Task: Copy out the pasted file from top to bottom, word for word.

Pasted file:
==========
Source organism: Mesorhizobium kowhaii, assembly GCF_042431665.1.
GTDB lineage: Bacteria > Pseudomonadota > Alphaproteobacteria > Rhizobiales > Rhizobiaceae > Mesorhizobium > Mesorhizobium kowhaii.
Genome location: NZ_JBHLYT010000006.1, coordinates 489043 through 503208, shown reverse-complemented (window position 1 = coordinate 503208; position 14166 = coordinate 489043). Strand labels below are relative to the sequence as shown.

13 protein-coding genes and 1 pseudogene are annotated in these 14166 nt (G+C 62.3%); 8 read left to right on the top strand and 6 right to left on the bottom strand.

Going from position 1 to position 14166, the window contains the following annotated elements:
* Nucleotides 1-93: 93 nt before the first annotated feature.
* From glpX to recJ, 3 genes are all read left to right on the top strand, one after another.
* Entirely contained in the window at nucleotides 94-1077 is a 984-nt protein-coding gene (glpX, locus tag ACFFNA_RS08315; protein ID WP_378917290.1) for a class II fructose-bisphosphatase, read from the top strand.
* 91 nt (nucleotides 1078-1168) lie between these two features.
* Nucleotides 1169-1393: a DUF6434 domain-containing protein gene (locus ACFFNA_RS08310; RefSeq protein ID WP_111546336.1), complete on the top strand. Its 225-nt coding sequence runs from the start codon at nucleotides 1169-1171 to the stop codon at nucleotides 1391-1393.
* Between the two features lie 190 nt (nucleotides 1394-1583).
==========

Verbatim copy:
Source organism: Mesorhizobium kowhaii, assembly GCF_042431665.1.
GTDB lineage: Bacteria > Pseudomonadota > Alphaproteobacteria > Rhizobiales > Rhizobiaceae > Mesorhizobium > Mesorhizobium kowhaii.
Genome location: NZ_JBHLYT010000006.1, coordinates 489043 through 503208, shown reverse-complemented (window position 1 = coordinate 503208; position 14166 = coordinate 489043). Strand labels below are relative to the sequence as shown.

13 protein-coding genes and 1 pseudogene are annotated in these 14166 nt (G+C 62.3%); 8 read left to right on the top strand and 6 right to left on the bottom strand.

Going from position 1 to position 14166, the window contains the following annotated elements:
* Nucleotides 1-93: 93 nt before the first annotated feature.
* From glpX to recJ, 3 genes are all read left to right on the top strand, one after another.
* Entirely contained in the window at nucleotides 94-1077 is a 984-nt protein-coding gene (glpX, locus tag ACFFNA_RS08315; protein ID WP_378917290.1) for a class II fructose-bisphosphatase, read from the top strand.
* 91 nt (nucleotides 1078-1168) lie between these two features.
* Nucleotides 1169-1393: a DUF6434 domain-containing protein gene (locus ACFFNA_RS08310; RefSeq protein ID WP_111546336.1), complete on the top strand. Its 225-nt coding sequence runs from the start codon at nucleotides 1169-1171 to the stop codon at nucleotides 1391-1393.
* Between the two features lie 190 nt (nucleotides 1394-1583).